170 Merton Street
IN THE MATTER OF THE ONTARIO HERITAGE ACT
R.S.O. 1990, CHAPTER 0.18 AND
CITY OF TORONTO, PROVINCE OF ONTARIO
170 MERTON STREET
NOTICE OF INTENTION TO DESIGNATE
Take notice that Toronto City Council intends to designate the lands and building known municipally as 170 Merton Street under Part IV, Section 29 of the Ontario Heritage Act
Reasons for Designation
The property at 170 Merton Street (the former Visiting Homemakers Association) is worthy of designation under Part IV, Section 29 of the Ontario Heritage Act for its cultural heritage value, and meets Ontario Regulation 9/06, the provincial criteria prescribed for municipal designation under all three categories of design, associative and contextual value.
The property at 170 Merton Street contains the former Visiting Homemakers Association building designed by Leslie Rebanks and constructed in 1969 as a two-and-a-half storey office building with brick cladding. An elevator was added on the east elevation in 1995.
Statement of Cultural Heritage Value
The former Visiting Homemakers Association headquarters building has design value as a distinctive representative of the post-war style known as Late Modernism. A high degree of artistic merit and craftsmanship is evident in the castle-like massing of the building including the octagonal towers and bays, the integration of a terrace space within the complex and the use of concrete brick and mortar (originally pigmented a dark grey) with expressed corner joints combined with ‘ribbon windows.’
The building has associative value as the first purpose-built headquarters for the Visiting Homemakers Association (VHA), a Toronto-based social welfare agency which was founded in 1925 by Barbara Blackstock providing care to disadvantaged families, the sick, the elderly, and people living with intellectual disability and homelessness while also undertaking research and reporting on the co-relation between low wages, poverty and health. The VHA occupied the building for 40 years until 2010. The building has associative value as a formative work in the career of the Toronto-based architect Leslie Rebanks, a Fellow of the Royal Architectural Institute of Canada and an elected member of the Royal Canadian Academy of Arts, known for his award winning and critically-acclaimed projects for Wittington Properties Ltd. and Loblaws. The building also has value for its association with the W. Garfield Weston Foundation who donated the building and the property to the VHA dedicating it to the memory of Mrs. W. Garfield (Reta) Weston in 1970.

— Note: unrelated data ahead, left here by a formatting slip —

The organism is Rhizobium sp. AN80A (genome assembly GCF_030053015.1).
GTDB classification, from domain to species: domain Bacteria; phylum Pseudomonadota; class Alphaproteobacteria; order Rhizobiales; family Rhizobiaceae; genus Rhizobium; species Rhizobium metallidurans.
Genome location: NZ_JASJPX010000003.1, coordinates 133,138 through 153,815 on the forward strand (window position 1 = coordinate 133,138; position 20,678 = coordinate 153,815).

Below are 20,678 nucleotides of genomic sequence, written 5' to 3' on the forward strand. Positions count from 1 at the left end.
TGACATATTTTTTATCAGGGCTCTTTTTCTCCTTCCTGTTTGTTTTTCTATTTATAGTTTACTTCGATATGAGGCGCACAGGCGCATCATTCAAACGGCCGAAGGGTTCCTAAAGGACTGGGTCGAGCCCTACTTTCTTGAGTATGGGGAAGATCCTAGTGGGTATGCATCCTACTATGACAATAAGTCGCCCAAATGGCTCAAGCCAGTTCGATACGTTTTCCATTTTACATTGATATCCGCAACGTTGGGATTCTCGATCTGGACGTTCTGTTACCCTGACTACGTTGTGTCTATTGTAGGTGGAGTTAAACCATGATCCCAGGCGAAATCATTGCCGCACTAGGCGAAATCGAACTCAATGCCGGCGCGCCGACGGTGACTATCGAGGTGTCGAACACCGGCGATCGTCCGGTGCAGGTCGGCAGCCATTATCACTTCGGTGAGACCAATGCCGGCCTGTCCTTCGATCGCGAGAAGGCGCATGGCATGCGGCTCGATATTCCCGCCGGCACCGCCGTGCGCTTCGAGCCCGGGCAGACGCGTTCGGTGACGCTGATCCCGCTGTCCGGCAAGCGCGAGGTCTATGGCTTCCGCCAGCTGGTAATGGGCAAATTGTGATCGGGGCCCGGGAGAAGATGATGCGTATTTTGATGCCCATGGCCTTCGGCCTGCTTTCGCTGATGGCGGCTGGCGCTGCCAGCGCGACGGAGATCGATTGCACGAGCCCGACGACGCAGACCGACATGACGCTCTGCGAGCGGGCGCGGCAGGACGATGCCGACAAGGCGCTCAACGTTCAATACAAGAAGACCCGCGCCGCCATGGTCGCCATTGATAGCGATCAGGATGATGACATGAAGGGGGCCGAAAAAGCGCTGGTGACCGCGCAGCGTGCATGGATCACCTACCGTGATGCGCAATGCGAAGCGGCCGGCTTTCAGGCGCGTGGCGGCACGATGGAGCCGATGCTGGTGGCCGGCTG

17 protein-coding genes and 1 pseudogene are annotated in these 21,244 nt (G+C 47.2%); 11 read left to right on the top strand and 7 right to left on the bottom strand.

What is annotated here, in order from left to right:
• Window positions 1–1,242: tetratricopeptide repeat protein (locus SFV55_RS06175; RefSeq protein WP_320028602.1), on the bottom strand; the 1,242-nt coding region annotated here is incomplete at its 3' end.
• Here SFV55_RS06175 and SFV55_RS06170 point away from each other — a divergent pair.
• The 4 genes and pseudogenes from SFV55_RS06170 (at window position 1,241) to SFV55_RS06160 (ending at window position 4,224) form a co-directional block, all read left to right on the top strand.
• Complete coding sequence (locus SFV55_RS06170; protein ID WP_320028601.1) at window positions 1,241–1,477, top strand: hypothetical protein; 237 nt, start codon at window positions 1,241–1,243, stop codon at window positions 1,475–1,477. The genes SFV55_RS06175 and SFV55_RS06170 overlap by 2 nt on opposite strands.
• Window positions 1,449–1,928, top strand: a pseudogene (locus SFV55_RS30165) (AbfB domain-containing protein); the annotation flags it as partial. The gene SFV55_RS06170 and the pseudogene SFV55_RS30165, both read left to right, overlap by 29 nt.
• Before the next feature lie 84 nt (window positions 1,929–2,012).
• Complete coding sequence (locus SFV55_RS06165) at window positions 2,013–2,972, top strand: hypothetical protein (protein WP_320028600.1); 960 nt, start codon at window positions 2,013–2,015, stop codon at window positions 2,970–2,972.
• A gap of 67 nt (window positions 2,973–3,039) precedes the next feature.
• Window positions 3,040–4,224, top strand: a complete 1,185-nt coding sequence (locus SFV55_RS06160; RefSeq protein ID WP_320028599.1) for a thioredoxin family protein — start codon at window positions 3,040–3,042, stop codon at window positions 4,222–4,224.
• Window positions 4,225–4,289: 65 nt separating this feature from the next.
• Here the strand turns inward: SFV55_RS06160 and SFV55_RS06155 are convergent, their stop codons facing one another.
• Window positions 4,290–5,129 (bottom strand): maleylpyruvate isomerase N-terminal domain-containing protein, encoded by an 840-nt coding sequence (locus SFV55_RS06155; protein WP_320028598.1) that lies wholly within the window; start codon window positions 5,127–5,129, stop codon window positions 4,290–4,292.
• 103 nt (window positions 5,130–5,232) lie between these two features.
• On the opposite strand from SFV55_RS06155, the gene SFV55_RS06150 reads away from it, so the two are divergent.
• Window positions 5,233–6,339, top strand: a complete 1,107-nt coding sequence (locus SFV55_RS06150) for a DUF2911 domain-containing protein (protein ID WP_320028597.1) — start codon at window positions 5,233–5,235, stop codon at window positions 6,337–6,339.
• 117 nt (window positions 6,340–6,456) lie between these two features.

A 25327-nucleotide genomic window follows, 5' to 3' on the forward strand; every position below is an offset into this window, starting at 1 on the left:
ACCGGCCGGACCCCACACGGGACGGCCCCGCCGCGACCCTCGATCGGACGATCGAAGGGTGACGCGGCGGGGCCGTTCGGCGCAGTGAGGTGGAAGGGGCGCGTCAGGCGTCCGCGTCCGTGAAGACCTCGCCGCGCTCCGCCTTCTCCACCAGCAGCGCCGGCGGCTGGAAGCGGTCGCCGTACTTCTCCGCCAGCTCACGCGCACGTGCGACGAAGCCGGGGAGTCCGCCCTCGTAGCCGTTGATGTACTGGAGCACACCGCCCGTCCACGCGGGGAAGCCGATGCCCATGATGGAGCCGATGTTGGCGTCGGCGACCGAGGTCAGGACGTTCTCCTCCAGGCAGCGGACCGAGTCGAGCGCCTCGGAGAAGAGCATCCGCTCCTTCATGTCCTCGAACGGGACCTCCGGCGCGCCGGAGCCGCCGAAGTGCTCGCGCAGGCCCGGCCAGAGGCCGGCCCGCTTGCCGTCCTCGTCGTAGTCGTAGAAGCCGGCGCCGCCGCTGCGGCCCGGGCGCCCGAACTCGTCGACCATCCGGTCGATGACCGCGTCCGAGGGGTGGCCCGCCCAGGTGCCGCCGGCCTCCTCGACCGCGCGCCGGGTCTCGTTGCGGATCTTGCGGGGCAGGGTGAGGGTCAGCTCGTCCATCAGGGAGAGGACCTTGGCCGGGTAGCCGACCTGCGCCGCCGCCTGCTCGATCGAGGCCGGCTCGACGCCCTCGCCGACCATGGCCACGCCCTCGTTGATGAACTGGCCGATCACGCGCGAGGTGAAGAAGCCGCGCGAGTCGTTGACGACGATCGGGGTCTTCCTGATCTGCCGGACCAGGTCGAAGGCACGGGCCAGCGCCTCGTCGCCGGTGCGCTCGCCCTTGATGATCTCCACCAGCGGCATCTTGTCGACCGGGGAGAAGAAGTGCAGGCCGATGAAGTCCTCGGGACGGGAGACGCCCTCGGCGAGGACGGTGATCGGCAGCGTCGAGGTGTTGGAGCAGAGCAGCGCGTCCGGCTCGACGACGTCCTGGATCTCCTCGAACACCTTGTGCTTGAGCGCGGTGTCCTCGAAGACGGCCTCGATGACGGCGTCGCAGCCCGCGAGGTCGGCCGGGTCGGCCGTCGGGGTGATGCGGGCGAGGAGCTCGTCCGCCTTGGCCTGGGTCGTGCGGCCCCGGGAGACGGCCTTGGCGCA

Contextually, the VHA headquarters building is important in defining and maintaining the mid-twentieth century character of Merton Street which, following the completion of the Yonge Subway line in 1954 and the local Davisville station, saw the transformation of the street from a late 19th-century road characterized by industrial buildings and Victorian semi-detached dwellings and row houses to a dense urban street of low-rise residential and commercial buildings with a variety of distinctive designs. The introduction of health and social welfare agencies, including the Girl Guides and War Amps as well as the VHA which had specially-designed headquarters, contributes to the distinctive post-war, architectural character of the street.
The heritage attributes of the former Visiting Homemakers Association are:
• The setback, placement and orientation of the building on the north side of Merton Street between Yonge Street and Pailton Crescent
• The scale, form and massing of the two-and-a-half storey office building with its octagonal towers on the south, west and north elevations
• On the principal (south) elevation, the octagonal one-and-a-half storey bay and the raised terrace and staircase on the south elevation and the projecting roof overhang
• The principal (south) elevation and two side elevations facing east and west with their concrete brick cladding
• The interlocking detail of the bricks at the corners of the towers and bays
• The arrangement of openings on the principal (south) elevation which includes, at the first floor, the recessed entrance, the ribbon windows at the second level and the corner windows at the south-west corner at the basement, first and second floor levels
• The arrangement of openings on the side elevations (west and east) with the bands of ribbon windows
• The black metal frames of the ribbon windows with their vertically proportioned openings
The following are not included as heritage attributes:
The 1995 elevator tower on the east elevation
Notice of an objection to the proposed designation may be served on the City Clerk, Attention: Ellen Devlin, Administrator, Toronto and East York Community Council, Toronto City Hall, 100 Queen Street West, 2nd floor, Toronto, Ontario, M5H 2N2, within thirty days of November 14, 2017, which is December 14, 2017. The notice of objection must set out the reason(s) for the objection, and all relevant facts.
Dated at Toronto this 14th day of November, 2017
Ulli S. Watkiss